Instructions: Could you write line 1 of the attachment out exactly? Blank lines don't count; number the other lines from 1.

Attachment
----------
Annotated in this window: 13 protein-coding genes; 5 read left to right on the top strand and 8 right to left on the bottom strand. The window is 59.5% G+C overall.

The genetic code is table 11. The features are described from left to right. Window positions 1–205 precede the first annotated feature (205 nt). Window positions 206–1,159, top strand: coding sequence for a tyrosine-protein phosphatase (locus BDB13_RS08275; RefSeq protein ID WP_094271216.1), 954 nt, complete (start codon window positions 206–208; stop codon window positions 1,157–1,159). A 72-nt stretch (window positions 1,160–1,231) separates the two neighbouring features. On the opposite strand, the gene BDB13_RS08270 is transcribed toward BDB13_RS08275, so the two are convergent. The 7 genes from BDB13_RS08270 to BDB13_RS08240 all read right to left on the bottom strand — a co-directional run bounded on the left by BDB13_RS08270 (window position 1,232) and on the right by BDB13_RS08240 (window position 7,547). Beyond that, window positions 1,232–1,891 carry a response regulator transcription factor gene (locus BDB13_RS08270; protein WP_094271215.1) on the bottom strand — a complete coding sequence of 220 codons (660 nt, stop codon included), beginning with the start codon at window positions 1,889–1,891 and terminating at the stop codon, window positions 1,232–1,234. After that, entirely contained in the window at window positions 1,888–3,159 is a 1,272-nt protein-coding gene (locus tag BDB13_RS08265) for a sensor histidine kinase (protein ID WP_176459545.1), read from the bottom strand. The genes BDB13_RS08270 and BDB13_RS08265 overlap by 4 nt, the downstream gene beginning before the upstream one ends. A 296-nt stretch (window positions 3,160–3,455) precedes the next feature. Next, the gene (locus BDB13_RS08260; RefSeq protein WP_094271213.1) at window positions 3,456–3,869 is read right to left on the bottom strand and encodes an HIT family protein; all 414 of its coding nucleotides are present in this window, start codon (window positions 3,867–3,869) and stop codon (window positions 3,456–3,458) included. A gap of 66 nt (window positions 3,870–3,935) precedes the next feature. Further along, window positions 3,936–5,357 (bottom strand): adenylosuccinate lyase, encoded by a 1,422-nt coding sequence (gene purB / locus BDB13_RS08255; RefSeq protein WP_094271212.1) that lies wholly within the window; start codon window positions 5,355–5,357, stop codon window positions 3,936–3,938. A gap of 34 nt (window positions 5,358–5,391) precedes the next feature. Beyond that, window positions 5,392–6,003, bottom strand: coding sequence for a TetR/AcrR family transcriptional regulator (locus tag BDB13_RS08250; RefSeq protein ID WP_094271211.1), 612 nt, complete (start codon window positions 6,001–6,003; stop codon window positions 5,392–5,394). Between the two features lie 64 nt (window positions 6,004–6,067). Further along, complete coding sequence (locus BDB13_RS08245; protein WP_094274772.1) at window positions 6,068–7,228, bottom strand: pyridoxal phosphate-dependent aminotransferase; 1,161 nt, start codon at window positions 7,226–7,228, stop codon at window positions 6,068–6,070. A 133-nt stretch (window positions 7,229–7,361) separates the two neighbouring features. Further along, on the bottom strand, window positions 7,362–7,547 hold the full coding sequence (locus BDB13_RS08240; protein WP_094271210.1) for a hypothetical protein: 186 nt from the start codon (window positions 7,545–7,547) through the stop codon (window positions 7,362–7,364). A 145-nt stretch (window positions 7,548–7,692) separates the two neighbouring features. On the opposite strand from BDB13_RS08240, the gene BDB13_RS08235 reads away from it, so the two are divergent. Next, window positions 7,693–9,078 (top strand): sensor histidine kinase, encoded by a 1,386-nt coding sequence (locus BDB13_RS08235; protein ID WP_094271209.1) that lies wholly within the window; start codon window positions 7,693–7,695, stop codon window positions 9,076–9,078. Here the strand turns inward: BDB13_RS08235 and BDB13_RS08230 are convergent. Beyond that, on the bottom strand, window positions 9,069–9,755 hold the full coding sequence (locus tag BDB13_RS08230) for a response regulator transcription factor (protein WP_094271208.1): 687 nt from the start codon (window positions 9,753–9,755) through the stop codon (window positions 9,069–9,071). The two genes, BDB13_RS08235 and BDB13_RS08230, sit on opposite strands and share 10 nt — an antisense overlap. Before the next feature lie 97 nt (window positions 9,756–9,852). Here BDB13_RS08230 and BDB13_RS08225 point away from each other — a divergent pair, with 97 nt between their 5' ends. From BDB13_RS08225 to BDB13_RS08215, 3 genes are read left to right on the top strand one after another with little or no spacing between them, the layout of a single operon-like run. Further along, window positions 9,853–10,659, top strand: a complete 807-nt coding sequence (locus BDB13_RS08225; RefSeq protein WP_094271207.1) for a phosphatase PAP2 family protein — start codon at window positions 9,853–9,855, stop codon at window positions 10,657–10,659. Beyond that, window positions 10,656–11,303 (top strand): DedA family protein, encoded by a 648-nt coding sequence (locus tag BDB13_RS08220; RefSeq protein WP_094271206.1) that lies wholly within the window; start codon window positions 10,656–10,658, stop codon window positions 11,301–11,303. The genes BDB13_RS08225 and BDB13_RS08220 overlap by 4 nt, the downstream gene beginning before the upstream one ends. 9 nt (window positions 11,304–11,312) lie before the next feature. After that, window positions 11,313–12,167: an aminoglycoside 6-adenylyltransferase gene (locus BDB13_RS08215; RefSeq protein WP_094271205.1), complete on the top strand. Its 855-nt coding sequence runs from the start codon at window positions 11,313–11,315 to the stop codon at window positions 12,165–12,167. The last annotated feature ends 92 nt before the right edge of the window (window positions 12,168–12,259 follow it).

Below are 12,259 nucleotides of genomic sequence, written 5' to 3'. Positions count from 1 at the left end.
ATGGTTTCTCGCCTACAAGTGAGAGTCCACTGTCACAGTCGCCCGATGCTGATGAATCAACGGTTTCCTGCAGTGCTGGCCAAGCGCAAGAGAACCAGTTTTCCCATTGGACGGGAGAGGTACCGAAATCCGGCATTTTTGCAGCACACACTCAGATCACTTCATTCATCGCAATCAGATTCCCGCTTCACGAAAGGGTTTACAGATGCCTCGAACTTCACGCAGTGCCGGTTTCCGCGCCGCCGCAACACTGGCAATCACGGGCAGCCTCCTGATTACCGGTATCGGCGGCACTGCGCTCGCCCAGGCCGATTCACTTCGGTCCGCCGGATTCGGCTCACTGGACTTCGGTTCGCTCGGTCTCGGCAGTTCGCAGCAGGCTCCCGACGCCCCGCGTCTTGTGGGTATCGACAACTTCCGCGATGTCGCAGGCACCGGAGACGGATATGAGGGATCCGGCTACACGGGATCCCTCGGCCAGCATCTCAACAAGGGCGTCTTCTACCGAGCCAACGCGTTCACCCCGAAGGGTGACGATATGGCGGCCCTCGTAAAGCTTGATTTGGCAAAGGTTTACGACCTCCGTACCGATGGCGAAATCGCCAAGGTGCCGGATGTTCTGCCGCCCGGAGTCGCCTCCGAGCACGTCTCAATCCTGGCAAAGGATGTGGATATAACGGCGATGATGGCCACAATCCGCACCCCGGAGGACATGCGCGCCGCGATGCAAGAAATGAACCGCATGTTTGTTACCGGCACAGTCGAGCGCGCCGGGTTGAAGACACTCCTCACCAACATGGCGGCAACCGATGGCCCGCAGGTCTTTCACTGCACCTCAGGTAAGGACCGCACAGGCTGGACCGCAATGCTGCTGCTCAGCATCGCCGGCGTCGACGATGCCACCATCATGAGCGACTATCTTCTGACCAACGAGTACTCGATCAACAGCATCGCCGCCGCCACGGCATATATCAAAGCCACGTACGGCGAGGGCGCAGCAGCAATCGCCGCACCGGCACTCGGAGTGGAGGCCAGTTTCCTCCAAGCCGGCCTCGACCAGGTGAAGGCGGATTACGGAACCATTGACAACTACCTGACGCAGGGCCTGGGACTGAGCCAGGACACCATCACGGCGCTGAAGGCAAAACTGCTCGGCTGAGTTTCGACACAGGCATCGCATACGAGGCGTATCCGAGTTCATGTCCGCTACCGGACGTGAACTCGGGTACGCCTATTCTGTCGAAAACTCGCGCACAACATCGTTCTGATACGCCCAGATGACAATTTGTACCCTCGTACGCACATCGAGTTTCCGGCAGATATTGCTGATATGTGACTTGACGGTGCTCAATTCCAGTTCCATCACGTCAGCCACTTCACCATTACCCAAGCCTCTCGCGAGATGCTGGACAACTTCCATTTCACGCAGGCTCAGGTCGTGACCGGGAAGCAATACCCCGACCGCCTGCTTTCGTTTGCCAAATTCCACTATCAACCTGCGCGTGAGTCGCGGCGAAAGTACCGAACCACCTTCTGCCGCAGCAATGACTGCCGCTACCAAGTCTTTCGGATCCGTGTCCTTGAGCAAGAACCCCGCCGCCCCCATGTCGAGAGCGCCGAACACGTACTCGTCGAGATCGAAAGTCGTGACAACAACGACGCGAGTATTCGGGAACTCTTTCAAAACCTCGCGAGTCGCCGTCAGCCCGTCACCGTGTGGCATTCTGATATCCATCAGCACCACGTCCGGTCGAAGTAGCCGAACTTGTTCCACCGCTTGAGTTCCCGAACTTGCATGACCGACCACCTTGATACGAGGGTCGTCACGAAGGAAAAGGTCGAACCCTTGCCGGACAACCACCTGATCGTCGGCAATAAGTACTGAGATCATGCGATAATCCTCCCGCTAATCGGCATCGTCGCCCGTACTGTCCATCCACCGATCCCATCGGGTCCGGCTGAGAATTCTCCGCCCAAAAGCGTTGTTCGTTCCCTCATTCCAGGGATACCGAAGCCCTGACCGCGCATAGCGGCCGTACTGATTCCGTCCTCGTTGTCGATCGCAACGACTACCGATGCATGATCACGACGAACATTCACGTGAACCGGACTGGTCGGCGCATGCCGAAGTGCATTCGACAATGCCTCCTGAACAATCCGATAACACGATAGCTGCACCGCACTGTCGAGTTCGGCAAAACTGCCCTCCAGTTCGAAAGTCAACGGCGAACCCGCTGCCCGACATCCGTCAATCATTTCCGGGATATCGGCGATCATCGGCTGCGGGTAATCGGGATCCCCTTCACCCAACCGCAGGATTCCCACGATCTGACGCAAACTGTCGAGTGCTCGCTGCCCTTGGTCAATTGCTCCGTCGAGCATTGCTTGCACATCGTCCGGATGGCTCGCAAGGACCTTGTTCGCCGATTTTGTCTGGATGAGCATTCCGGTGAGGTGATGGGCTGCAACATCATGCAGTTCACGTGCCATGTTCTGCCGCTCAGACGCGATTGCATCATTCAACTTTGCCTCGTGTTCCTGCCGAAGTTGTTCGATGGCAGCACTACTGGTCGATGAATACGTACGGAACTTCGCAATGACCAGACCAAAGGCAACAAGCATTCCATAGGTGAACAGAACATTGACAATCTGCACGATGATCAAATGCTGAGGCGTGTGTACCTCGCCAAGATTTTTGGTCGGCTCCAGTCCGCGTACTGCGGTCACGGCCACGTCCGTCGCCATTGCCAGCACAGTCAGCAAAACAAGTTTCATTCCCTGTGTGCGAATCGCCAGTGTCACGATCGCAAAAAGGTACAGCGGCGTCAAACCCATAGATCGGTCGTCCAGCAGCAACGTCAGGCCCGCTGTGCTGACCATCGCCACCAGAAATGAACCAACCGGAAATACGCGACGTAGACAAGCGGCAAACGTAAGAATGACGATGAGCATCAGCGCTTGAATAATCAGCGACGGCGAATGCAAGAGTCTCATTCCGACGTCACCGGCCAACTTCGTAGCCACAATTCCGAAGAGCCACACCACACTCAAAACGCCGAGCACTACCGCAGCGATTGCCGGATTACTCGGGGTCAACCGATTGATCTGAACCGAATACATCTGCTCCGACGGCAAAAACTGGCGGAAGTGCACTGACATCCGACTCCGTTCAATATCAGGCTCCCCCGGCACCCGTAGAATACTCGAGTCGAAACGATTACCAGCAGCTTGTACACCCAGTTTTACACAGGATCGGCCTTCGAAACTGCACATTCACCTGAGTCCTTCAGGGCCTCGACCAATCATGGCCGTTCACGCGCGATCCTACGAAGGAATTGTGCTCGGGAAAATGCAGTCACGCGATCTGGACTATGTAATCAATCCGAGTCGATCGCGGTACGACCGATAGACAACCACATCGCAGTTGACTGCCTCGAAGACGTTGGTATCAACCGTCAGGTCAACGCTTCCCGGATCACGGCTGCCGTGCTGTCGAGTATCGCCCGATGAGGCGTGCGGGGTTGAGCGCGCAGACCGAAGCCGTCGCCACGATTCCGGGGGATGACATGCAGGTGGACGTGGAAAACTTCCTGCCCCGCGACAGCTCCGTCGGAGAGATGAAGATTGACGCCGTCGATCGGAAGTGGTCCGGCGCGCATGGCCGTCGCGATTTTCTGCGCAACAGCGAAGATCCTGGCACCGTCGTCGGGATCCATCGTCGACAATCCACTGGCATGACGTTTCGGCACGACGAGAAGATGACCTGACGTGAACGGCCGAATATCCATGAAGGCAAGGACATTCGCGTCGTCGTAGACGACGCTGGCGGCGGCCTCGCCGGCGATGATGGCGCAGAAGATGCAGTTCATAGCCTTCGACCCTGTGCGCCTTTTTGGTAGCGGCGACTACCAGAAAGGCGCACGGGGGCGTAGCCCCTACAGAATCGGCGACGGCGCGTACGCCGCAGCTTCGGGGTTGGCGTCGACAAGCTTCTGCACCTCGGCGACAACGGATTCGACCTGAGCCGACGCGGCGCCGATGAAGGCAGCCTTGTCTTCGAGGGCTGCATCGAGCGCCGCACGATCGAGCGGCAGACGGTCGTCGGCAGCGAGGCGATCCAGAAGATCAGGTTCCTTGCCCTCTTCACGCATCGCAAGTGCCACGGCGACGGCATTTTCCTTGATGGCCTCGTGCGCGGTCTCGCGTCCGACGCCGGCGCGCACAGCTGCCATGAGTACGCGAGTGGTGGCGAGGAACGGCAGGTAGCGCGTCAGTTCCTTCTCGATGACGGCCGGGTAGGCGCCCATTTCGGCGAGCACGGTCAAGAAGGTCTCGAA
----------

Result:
Annotated in this window: 13 protein-coding genes; 5 read left to right on the top strand and 8 right to left on the bottom strand. The window is 59.5% G+C overall.